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April 20, 2014 / 20 Nisan, 5774
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Posts Tagged ‘Port Said’

Egypt’s Systemic Collapse

Monday, February 4th, 2013

The Egyptian flag is red, white and black with an eagle in the center. Until quite recently, this flag has been a symbol of national consensus symbolizing that all citizens of Egypt, without regard to their political orientation, are sheltered together beneath the wings of the eagle. But this consensus may be starting to crack, and because of the complex nature of the crisis – constitutional, governmental and economic – a growing number of citizens in Egypt believe that the continued existence of the state as one political unit is doubtful. It seems that Egyptian society has been undergoing a corrosive process, ever since the beginning of the “Arab Spring” two years ago, which is undermining the sense of unity and shared destiny in the Land of the Nile.

This process began to be apparent after the unprecedented step taken by the Egyptian judiciary, when it sentenced to death 21 people in Port Said, a port city near the Northern opening of the Suez Canal, because of their involvement in the deaths of 74 people during a soccer game that was held in the city in February of 2012.

When they heard about the sentence, the enraged residents of the city burst into the streets in stormy demonstrations in which more than forty people were killed. It must be noted, however, that some of the fatalities were caused by a barrage of heavy gunfire at the mass funeral of 31 people that had been killed in previous demonstrations.

Disregarding any political consideration, the death toll in Egypt testifies to the fact that the value of life in this densely populated country has been depreciated. Ninety million men, women and children are crowded into the length of the Nile Valley and its delta, with a few concentrations along the canal and the coasts. About one half of them live below the poverty line, which is low to begin with, and about one third of them live in “unplanned neighborhoods,” some in wooden crates, without running water, sewage, electricity or telephone, without employment, without hope and without a future, but crime, violence, drugs and alcohol abound.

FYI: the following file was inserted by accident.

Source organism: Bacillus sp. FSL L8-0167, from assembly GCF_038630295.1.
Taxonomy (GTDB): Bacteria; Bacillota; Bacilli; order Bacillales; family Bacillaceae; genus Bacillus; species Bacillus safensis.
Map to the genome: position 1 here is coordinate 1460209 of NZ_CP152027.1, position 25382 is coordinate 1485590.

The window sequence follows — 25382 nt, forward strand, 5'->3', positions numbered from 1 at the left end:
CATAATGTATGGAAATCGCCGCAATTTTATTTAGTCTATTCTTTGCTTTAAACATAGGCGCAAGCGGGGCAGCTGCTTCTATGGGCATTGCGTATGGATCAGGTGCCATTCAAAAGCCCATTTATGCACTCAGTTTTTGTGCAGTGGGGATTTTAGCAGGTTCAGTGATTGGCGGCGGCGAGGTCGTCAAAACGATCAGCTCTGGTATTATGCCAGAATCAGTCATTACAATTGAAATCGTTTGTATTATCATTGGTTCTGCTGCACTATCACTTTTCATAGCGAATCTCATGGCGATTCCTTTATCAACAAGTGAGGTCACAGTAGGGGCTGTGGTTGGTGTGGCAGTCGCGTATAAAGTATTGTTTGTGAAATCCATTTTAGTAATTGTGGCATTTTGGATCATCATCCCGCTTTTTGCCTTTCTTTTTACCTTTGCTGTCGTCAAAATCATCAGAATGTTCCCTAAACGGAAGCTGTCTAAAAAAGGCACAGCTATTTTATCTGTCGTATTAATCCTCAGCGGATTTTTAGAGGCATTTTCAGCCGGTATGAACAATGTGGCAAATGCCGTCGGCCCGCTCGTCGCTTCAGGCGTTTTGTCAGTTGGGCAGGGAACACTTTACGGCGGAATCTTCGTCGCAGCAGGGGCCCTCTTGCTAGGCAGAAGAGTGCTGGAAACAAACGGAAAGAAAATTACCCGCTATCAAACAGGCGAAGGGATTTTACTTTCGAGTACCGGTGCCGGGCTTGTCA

In demonstrations in Port Said, there are demands to secede from the state of Egypt. In a graphic illustration of these demands, the demonstrators waved flags where they had changed the color of the upper part of the flag from red to green, with a clear Islamist reference, and instead of the eagle, the name of the city “Port Said” was in the center.

The curfew that was imposed on the city did not help quiet stormy spirits either, and the masses burst into the streets despite the curfew. The police used tear gas against them but to no avail. The army took up a position near the government offices in order to defend them from the raging mob. Military officers claim that they did not open fire and they have no idea how forty people were killed. The Egyptian in the street, who knows the truth, doesn’t buy the story because he understands the matter well: if forty people were killed despite the fact that the army “didn’t shoot”, they wonder how many would have been killed if the army had actually had opened fire

A local group calling itself “The Port Said Youth Bloc” issued a declaration, stating:

We, the people of Port Said, declare the cancellation of Morsi’s legal status; he is no longer the president of Egypt. We call for masses of the Egyptian people to express their solidarity and join the people of Port Said who are being murdered in the streets by the armored Egyptian police before the very eyes of the Egyptian government. The people of Port Said will continue to stand strong even if, as a result of these demonstrations, all of its sons will fall. This expression, “the people of Port Said,” which is repeated a number of times in the manifesto, is an expression of the mood of the residents of the city.